4.2 Drip interval τ

Since the modeled age over depth is independent of the drip interval, we must evaluate the radius, here the equilibrium radius, to identify the effect of drip rates. Supplementary Figure S9 shows the simulated equilibrium radius/age graphs for different drip intervals. According to Eq. 5, lowering the drip interval results in a larger radius. The more interesting case is the situation of an even higher interval. As demonstrated, the radius does not vary a lot after a certain threshold is passed, which has already been discussed in Kaufmann (2003) and Romanov et al. (2008). It stays rather constant at a low value. Therefore, the model suggests that a regular diameter of stalagmites can be the result of a constant drip interval or alternatively a very long one (here more than 100 s), in accordance with results from Romanov et al. (2008). The model also confirms results from Miorandi et al. (2010), as the drip interval converted to a drip rate is below 0.3l day−1 and the result is a candle-shaped stalagmite. By taking the mean value of the drip interval estimated from the precipitation data, the graph shows a clear increase of the equilibrium radius some 15 kyr ago, which highlights the influence of temperature for α. Thus, temperature becomes visible only when the drip interval is constant over time. Consequently, it becomes clear that in our simulations, the drip interval is the key driver for the radius compared to the impact of temperature. This observation is most interesting if the drip interval responds to precipitation changes as we have presumed here, which is, given the complexity of infiltration and flow, not necessarily the case. In a more constrained environment or knowing the equilibrium radius well could thus help construct time series of drip intervals.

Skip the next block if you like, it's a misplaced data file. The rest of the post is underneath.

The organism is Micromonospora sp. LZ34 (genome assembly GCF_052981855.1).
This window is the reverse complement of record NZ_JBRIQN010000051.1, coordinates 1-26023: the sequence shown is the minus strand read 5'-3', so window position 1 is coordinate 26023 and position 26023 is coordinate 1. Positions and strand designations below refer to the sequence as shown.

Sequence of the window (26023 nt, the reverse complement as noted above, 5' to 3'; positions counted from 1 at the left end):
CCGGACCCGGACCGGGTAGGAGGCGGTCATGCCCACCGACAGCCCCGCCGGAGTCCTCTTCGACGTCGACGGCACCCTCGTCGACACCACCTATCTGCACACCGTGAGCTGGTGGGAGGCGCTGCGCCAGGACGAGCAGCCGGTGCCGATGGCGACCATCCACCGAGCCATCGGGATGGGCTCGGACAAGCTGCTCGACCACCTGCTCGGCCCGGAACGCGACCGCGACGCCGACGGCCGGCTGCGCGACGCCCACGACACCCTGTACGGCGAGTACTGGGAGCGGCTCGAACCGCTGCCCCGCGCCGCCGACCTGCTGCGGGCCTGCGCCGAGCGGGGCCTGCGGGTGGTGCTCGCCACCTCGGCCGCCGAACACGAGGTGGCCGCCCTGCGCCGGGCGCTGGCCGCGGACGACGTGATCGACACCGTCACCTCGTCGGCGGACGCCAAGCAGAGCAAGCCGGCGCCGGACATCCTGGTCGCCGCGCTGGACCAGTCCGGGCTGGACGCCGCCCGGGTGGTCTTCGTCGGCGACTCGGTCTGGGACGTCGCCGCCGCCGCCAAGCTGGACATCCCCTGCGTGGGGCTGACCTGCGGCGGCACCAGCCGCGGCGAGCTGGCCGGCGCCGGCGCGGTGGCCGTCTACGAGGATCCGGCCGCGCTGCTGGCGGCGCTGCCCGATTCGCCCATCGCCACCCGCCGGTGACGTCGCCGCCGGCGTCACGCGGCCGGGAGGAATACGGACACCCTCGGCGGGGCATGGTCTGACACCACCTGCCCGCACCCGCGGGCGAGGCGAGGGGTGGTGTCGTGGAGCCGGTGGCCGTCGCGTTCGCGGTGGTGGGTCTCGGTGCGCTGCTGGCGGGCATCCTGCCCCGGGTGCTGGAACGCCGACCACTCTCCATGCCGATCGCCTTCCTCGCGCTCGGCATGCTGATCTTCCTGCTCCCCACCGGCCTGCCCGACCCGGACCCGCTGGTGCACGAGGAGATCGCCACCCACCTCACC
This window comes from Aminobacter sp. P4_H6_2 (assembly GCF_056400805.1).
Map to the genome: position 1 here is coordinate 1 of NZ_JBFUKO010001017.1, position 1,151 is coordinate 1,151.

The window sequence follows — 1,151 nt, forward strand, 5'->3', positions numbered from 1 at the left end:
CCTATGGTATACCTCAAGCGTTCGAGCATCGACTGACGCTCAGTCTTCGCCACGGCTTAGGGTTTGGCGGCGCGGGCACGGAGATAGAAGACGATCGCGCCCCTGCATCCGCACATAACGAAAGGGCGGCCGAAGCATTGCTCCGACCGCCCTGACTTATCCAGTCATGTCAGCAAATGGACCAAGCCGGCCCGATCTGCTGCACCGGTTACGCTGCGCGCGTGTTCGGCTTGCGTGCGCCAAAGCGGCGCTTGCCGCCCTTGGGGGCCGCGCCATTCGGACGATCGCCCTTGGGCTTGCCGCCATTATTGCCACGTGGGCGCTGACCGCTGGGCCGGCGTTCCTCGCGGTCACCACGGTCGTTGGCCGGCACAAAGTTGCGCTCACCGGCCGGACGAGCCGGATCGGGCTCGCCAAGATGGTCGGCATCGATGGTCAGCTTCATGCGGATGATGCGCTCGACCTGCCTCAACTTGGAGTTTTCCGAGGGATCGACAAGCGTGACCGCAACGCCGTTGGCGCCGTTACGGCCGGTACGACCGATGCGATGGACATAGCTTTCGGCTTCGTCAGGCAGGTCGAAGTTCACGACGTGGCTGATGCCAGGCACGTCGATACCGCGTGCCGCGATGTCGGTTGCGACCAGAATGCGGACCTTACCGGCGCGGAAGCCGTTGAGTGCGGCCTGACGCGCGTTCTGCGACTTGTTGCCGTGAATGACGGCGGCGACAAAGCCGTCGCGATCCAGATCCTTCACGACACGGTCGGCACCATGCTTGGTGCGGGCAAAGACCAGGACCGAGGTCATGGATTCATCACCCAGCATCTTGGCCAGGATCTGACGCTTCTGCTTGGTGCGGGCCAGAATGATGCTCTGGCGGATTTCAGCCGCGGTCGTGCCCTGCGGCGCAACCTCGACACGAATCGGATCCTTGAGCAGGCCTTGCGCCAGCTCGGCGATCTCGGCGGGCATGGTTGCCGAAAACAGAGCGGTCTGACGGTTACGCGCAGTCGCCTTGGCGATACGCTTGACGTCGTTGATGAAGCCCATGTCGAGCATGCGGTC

4.3 Carbon dioxide concentration

The age/depth graphs for different air CO2 concentrations in the cave are shown in Supplementary Figure S10. Lowering the cave CO2 concentration results in more growth, as expected from the enhanced gradient. But, this situation is purely theoretical as the atmospheric CO2 concentration in our approximations is already at the lowest possible limit for CO2 concentration inside a cave, which reflects a well-ventilated atmospheric cave. More realistic are higher CO2 concentrations in the cave, and we would need to adjust other model parameters to keep the speleothem as close as possible to its predicted shape. Interestingly, when keeping CO2 concentrations constant through time, thus ignoring known atmospheric changes as recorded in ice-cores, we obtain larger growth rates. So again, the model indicates that lower CO2 concentrations enhance the growth more than large ones reducing it. Furthermore, Supplementary Figure S10 shows a growth hiatus after 14–15 kyr for the graph with the high CO2 concentration. If we reconsider Eq. 4, it becomes clear that for high growth rates, the stalagmite needs a large difference between the calcium concentration of the water drop and the apparent equilibrium calcium concentration. As an increase in the CO2 concentration increases the apparent calcium concentration (Supplementary Figure S11), the absence of growth for the So-2 stalagmite after 21 kyr could consequently result from a locally high CO2 concentration, which inhibits precipitation.

4.4 Calcium concentration